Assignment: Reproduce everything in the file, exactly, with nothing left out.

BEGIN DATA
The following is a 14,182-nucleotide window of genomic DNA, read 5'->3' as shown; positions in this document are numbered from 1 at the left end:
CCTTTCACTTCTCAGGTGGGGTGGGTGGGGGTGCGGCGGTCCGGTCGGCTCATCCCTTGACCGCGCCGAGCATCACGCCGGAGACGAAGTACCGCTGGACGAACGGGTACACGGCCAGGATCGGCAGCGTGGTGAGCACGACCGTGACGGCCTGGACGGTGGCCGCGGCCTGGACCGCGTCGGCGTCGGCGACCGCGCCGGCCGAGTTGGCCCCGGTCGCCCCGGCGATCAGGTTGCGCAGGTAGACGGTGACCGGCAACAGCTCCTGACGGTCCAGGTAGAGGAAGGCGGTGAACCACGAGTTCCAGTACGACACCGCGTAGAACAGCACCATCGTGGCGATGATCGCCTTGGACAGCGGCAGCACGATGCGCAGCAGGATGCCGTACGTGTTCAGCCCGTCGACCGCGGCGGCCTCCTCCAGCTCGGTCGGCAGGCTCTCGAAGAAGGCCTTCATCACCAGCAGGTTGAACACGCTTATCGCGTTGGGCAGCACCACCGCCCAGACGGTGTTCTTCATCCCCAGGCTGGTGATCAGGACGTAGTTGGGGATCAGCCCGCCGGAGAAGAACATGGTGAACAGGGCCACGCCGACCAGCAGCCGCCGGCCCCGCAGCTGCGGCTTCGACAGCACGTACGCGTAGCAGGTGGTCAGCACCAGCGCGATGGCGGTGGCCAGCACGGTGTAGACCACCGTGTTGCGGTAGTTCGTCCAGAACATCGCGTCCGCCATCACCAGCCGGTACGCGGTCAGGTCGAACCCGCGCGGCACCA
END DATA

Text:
The following is a 14,182-nucleotide window of genomic DNA, read 5'->3' as shown; positions in this document are numbered from 1 at the left end:
CCTTTCACTTCTCAGGTGGGGTGGGTGGGGGTGCGGCGGTCCGGTCGGCTCATCCCTTGACCGCGCCGAGCATCACGCCGGAGACGAAGTACCGCTGGACGAACGGGTACACGGCCAGGATCGGCAGCGTGGTGAGCACGACCGTGACGGCCTGGACGGTGGCCGCGGCCTGGACCGCGTCGGCGTCGGCGACCGCGCCGGCCGAGTTGGCCCCGGTCGCCCCGGCGATCAGGTTGCGCAGGTAGACGGTGACCGGCAACAGCTCCTGACGGTCCAGGTAGAGGAAGGCGGTGAACCACGAGTTCCAGTACGACACCGCGTAGAACAGCACCATCGTGGCGATGATCGCCTTGGACAGCGGCAGCACGATGCGCAGCAGGATGCCGTACGTGTTCAGCCCGTCGACCGCGGCGGCCTCCTCCAGCTCGGTCGGCAGGCTCTCGAAGAAGGCCTTCATCACCAGCAGGTTGAACACGCTTATCGCGTTGGGCAGCACCACCGCCCAGACGGTGTTCTTCATCCCCAGGCTGGTGATCAGGACGTAGTTGGGGATCAGCCCGCCGGAGAAGAACATGGTGAACAGGGCCACGCCGACCAGCAGCCGCCGGCCCCGCAGCTGCGGCTTCGACAGCACGTACGCGTAGCAGGTGGTCAGCACCAGCGCGATGGCGGTGGCCAGCACGGTGTAGACCACCGTGTTGCGGTAGTTCGTCCAGAACATCGCGTCCGCCATCACCAGCCGGTACGCGGTCAGGTCGAACCCGCGCGGCACCA